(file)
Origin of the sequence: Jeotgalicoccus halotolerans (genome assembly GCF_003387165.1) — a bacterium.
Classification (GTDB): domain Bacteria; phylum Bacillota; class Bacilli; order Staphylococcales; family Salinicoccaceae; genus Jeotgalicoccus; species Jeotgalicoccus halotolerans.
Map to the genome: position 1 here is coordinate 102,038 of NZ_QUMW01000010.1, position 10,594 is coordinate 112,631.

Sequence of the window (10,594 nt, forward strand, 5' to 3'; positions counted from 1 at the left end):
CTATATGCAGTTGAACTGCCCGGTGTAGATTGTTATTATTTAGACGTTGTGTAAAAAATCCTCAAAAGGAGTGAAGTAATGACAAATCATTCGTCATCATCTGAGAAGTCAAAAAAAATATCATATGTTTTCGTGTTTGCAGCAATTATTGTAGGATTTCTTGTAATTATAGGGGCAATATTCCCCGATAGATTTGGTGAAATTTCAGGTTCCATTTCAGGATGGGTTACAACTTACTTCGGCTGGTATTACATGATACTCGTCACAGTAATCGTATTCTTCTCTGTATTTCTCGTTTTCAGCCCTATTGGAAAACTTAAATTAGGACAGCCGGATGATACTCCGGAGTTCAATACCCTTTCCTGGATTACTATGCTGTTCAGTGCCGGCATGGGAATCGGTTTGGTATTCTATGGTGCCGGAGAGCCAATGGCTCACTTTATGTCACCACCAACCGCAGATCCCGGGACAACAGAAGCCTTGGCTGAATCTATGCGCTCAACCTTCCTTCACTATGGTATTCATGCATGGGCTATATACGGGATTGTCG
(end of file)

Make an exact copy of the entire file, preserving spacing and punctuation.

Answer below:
Origin of the sequence: Jeotgalicoccus halotolerans (genome assembly GCF_003387165.1) — a bacterium.
Classification (GTDB): domain Bacteria; phylum Bacillota; class Bacilli; order Staphylococcales; family Salinicoccaceae; genus Jeotgalicoccus; species Jeotgalicoccus halotolerans.
Map to the genome: position 1 here is coordinate 102,038 of NZ_QUMW01000010.1, position 10,594 is coordinate 112,631.

Sequence of the window (10,594 nt, forward strand, 5' to 3'; positions counted from 1 at the left end):
CTATATGCAGTTGAACTGCCCGGTGTAGATTGTTATTATTTAGACGTTGTGTAAAAAATCCTCAAAAGGAGTGAAGTAATGACAAATCATTCGTCATCATCTGAGAAGTCAAAAAAAATATCATATGTTTTCGTGTTTGCAGCAATTATTGTAGGATTTCTTGTAATTATAGGGGCAATATTCCCCGATAGATTTGGTGAAATTTCAGGTTCCATTTCAGGATGGGTTACAACTTACTTCGGCTGGTATTACATGATACTCGTCACAGTAATCGTATTCTTCTCTGTATTTCTCGTTTTCAGCCCTATTGGAAAACTTAAATTAGGACAGCCGGATGATACTCCGGAGTTCAATACCCTTTCCTGGATTACTATGCTGTTCAGTGCCGGCATGGGAATCGGTTTGGTATTCTATGGTGCCGGAGAGCCAATGGCTCACTTTATGTCACCACCAACCGCAGATCCCGGGACAACAGAAGCCTTGGCTGAATCTATGCGCTCAACCTTCCTTCACTATGGTATTCATGCATGGGCTATATACGGGATTGTCG